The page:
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Behind the Box Score: Carlos Santana in right field

Carlos Santana played right field for just the fourth time in his career on Friday, another chance for him to prove he can be a suitable option in the outfield when facing a National League opponent.

Interleague play presents a problem for the Cleveland Indians.

With Edwin Encarnacion and Carlos Santana both on the roster – neither with substantial experience beyond first base – manager Terry Francona has no choice but to bench one of the two Dominican sluggers to field a capable defense.

Santana is forcing the skipper to reconsider.

No, the 31-year-old switch-hitter is not playing catcher again, a position he played on 330 different occasions throughout the early stages of his career (2010-2014).

Instead, Francona positioned Santana in right field for just the fourth time of his career at Great American Ball Park on Monday evening. With Encarnacion’s major league tenure beginning in Cincinnati, it made sense for Francona to continue his experiment of having Santana explore the confines of an outfield.

His decision yielded a mixed bag of results.

Between a violent collision with the right field wall and the Tribe’s first five-star catch of the campaign, it certainly was an eventful night.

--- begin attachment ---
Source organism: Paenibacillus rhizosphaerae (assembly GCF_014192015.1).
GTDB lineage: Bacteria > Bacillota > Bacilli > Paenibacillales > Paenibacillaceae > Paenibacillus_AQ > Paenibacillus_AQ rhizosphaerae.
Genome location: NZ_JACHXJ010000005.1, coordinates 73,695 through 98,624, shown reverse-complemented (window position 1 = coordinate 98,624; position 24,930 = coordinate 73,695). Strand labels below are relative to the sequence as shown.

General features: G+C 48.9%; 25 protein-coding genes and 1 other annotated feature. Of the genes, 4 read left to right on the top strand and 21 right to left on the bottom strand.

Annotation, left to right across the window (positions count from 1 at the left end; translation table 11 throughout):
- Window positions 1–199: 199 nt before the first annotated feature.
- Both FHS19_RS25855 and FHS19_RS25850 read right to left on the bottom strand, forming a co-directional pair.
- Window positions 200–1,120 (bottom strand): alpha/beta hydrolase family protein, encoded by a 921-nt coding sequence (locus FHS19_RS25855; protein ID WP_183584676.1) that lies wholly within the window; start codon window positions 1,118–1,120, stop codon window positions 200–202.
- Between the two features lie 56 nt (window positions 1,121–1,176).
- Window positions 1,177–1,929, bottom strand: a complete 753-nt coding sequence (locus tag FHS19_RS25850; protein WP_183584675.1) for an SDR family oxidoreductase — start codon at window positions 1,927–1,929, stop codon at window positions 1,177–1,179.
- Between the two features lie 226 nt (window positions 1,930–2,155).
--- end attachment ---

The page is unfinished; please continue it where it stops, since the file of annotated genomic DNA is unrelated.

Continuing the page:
“He didn’t hit his head,” said Francona of Santana’s dangerous pursuit of a foul ball down the right field foul line in the second frame. “Pretty violent on his back. He’s okay. He stayed in.”

“He doesn’t want to come out of games.”

Had he exited the contest, the top-ranked web gem of the year would not have been possible.

Santana’s diving play to his glove side in the sixth inning may dictate Francona’s decision-making moving forward in the campaign…

Opportunity time: 3.2 seconds

Distance needed: 43 feet

Catch probability: 24%

Level of difficulty: Five-star catch

Per Statcast, Santana became the first Cleveland player to record a five-star catch this season, a fielding metric that started in 2015. Not only did his effort rob Eugenio Suarez of extra-bases and pave way to a double play with a runner on first in a one-run game, but it also had a lasting impression on Francona and the rest of the coaching staff.

“That was a great play,” Francona said. “I think he’s more athletic than people give him credit for. He does fine out there.”

In his 48.2 innings in right field (32 innings) and left field (16.2 innings), Santana is 12-for-12 on putouts, four of which came in the World Series. Both his assist and double play were firsts in his small sample size of playing outfield.

Analytically speaking, Santana entered play with a -1.4 ultimate zone rating (UZR) and -2 defensive runs saved (DRS) through 28 regular season frames in the outfield. Again, this is a small sample size and even though these totals rank below the average right fielder, they likely indicate nothing toward his future outlook at the position (if he has one).

Although a permanent move to the outfield grass is unlikely, Santana is showing an undying passion toward helping his team in any way possible. His willingness to stay in the ballgame despite a hard crash against the wall helps support this notion.

If he can sustain this level of defensive performance, Santana’s acceptance of a new challenge may come in handy further down the road.

John Alfes has covered the Indians for IBI since August of 2016. Follow him on Twitter @JohnAlfes for breaking news and in-depth coverage all season long.


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